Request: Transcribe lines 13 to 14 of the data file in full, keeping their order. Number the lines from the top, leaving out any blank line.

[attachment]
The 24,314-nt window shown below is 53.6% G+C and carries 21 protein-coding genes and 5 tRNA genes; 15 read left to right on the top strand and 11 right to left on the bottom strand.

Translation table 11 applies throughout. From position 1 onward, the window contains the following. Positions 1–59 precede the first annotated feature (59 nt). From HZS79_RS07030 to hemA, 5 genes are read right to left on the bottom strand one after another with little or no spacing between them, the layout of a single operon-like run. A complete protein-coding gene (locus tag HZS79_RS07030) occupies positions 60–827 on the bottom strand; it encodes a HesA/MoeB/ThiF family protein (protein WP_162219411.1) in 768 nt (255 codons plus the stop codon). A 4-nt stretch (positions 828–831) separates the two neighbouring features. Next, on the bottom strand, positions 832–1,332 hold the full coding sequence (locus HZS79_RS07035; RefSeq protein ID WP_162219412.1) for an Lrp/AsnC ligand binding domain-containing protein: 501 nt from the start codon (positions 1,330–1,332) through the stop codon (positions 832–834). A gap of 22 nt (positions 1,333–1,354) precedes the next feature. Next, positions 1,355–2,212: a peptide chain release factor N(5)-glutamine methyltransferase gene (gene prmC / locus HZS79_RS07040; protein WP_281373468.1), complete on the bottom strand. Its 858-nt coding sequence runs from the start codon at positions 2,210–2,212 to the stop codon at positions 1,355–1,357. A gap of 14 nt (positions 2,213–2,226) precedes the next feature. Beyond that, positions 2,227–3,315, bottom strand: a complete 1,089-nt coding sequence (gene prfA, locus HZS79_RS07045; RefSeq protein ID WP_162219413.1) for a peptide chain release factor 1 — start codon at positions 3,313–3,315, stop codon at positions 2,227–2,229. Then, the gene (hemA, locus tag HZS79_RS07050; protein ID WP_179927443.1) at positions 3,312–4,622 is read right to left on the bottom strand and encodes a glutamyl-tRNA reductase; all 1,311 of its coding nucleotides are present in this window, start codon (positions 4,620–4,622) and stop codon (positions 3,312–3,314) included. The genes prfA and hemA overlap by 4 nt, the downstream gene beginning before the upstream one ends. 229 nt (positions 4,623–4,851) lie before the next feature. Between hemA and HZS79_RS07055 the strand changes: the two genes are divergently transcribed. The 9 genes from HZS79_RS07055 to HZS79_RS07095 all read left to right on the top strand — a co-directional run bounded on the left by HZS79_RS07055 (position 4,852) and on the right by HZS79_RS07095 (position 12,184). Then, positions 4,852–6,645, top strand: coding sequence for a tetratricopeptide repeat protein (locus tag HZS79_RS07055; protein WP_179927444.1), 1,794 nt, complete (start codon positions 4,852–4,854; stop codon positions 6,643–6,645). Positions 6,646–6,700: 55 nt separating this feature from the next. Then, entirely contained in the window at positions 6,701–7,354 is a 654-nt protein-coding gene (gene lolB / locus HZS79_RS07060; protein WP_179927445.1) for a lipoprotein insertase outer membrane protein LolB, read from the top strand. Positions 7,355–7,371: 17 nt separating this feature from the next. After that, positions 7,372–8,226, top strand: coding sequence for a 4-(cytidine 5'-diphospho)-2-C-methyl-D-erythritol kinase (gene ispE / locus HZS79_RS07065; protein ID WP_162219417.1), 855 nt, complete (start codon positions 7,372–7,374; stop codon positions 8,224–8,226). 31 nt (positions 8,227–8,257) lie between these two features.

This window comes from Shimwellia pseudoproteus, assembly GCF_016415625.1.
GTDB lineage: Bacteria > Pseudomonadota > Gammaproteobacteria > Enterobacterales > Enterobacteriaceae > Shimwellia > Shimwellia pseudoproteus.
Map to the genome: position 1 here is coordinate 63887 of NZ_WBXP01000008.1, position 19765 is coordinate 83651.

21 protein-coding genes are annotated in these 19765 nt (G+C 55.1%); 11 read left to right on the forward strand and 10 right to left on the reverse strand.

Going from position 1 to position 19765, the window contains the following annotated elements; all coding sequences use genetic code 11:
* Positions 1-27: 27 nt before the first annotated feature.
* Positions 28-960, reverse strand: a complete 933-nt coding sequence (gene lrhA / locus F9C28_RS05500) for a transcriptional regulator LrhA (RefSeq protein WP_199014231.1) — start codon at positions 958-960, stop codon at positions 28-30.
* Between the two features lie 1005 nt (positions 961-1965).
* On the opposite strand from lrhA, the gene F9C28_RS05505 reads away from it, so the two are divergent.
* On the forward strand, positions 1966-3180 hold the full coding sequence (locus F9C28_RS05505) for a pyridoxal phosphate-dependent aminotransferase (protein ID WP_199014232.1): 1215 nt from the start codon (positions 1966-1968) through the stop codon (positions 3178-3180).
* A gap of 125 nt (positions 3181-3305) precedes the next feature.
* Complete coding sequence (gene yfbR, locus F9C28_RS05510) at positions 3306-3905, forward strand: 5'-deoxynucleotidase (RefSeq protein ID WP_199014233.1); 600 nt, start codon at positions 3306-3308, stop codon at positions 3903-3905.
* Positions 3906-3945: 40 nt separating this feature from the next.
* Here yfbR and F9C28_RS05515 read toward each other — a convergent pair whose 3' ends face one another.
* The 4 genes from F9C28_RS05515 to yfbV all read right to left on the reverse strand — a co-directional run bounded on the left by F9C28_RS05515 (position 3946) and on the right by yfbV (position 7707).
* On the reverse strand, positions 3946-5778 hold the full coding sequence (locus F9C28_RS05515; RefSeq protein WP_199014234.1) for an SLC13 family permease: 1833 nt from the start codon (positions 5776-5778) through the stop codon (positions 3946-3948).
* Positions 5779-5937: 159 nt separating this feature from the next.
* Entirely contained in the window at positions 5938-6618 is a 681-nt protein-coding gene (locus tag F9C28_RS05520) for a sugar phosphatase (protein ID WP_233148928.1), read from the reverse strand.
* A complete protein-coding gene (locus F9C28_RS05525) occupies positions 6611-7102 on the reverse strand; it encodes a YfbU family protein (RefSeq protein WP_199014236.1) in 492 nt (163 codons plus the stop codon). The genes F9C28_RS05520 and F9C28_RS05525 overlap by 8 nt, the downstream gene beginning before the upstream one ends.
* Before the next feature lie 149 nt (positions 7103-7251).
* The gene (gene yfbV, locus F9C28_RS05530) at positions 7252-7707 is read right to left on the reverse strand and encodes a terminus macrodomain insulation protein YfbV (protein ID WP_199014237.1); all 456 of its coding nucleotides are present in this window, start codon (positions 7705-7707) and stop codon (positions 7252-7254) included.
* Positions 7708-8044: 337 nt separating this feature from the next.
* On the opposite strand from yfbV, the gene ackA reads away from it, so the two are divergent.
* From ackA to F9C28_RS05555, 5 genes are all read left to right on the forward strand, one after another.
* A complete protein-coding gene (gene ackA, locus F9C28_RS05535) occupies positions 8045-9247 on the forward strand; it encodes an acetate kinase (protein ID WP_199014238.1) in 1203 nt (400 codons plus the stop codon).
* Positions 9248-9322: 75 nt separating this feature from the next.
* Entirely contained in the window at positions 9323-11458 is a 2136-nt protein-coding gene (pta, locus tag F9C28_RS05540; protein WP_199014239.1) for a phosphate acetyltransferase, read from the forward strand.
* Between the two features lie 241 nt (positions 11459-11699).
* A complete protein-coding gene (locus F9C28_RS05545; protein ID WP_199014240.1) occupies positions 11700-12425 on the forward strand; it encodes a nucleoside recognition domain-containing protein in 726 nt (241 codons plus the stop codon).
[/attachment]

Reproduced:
* A gap of 125 nt (positions 3181-3305) precedes the next feature.
* Complete coding sequence (gene yfbR, locus F9C28_RS05510) at positions 3306-3905, forward strand: 5'-deoxynucleotidase (RefSeq protein ID WP_199014233.1); 600 nt, start codon at positions 3306-3308, stop codon at positions 3903-3905.